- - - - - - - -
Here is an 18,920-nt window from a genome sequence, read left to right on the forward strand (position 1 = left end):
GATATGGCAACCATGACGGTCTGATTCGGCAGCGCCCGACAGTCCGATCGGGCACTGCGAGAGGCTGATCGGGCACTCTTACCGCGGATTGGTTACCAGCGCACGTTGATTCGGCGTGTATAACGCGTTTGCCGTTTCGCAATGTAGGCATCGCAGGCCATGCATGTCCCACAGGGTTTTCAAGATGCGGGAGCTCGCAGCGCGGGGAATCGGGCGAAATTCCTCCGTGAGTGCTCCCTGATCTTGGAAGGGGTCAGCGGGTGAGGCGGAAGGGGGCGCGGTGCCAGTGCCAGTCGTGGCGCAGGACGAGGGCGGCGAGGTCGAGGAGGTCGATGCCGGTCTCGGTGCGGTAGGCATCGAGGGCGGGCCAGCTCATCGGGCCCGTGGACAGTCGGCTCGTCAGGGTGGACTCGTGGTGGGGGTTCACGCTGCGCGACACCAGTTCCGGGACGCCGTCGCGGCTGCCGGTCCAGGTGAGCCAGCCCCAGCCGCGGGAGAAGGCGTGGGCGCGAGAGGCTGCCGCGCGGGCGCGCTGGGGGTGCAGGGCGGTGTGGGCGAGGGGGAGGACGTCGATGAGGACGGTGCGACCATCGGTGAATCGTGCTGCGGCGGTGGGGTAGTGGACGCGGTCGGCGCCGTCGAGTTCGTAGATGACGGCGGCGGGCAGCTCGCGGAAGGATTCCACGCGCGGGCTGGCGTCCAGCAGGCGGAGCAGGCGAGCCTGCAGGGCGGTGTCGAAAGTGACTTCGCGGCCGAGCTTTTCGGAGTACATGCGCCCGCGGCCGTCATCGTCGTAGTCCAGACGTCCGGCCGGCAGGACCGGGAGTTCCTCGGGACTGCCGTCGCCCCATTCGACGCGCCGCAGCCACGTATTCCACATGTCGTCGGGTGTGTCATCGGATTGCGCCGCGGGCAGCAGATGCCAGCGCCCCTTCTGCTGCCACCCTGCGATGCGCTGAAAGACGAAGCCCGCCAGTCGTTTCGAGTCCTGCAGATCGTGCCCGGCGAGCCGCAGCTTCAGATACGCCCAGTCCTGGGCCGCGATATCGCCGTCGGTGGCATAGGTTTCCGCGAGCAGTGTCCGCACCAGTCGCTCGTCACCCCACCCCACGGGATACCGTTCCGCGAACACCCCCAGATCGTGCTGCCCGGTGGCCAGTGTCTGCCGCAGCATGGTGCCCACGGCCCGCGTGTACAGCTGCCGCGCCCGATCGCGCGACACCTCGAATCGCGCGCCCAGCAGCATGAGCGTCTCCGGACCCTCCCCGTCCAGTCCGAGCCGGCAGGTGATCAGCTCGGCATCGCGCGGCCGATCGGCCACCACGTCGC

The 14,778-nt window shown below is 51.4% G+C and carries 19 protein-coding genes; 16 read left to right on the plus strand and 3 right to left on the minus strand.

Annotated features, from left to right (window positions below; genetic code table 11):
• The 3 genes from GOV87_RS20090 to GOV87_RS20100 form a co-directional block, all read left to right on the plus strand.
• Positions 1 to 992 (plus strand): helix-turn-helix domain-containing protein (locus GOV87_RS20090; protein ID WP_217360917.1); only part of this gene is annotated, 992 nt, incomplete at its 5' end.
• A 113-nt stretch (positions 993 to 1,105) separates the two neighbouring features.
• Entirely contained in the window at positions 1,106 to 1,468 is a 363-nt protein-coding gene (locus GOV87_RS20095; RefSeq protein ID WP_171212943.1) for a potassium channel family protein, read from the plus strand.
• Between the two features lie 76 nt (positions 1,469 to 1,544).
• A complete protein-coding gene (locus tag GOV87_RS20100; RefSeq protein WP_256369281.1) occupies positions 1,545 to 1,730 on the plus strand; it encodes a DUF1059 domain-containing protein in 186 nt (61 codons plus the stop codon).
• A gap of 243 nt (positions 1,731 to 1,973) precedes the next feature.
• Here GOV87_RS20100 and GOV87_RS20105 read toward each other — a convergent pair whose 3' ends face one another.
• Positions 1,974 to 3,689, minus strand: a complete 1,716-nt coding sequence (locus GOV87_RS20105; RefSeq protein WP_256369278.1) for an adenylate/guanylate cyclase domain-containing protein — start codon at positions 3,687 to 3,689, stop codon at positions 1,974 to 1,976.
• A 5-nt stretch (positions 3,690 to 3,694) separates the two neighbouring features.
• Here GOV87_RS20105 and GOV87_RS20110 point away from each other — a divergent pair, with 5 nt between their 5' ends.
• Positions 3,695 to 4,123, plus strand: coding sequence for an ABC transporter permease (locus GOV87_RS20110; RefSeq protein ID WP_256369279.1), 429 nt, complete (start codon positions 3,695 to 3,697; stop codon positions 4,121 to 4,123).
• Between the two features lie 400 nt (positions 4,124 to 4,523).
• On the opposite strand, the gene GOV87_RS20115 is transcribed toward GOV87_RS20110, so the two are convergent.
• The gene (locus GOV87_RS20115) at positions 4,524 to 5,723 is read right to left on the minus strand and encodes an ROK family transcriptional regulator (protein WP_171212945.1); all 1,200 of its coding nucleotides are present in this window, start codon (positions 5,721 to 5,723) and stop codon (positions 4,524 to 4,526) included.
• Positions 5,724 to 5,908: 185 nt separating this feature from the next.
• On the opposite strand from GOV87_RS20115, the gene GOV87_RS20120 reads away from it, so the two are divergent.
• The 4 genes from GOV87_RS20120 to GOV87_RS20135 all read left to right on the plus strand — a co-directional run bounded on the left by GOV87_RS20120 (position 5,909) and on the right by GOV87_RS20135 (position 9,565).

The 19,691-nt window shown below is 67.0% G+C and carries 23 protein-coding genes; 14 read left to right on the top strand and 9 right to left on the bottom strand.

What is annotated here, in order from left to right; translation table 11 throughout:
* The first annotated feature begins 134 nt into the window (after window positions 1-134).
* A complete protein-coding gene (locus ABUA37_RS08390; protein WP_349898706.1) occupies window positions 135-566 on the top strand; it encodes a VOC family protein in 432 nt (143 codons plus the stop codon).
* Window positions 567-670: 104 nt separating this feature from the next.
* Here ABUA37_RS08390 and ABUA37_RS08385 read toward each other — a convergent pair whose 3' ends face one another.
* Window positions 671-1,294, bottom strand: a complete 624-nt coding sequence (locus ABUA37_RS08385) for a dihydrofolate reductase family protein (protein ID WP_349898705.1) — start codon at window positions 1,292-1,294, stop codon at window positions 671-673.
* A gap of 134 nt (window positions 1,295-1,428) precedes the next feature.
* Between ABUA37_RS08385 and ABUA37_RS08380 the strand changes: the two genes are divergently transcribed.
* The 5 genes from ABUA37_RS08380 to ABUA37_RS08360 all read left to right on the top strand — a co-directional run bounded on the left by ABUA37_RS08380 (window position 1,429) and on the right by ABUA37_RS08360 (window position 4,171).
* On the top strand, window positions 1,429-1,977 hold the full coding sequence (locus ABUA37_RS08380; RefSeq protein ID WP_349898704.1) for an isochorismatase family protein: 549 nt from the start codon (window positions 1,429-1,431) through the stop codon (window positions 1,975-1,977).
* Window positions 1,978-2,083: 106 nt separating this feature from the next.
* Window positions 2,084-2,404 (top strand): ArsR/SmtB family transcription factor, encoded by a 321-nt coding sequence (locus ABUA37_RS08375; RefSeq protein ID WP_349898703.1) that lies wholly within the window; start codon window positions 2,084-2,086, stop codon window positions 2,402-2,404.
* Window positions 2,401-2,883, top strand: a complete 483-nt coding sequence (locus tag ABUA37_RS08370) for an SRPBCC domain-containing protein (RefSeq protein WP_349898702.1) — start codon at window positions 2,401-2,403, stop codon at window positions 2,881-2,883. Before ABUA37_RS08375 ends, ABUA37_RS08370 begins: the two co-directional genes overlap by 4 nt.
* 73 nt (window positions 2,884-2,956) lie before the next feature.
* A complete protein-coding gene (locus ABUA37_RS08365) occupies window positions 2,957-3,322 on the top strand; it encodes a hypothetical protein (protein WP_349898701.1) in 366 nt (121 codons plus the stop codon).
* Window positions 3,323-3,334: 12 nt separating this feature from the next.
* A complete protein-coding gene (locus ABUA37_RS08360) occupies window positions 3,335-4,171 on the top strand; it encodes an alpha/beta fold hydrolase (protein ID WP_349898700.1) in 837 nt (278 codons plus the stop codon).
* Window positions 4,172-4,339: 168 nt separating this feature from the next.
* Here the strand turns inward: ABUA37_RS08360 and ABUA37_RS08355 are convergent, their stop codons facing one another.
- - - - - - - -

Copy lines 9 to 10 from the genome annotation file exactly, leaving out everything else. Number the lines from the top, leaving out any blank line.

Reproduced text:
• Between the two features lie 76 nt (positions 1,469 to 1,544).
• A complete protein-coding gene (locus tag GOV87_RS20100; RefSeq protein WP_256369281.1) occupies positions 1,545 to 1,730 on the plus strand; it encodes a DUF1059 domain-containing protein in 186 nt (61 codons plus the stop codon).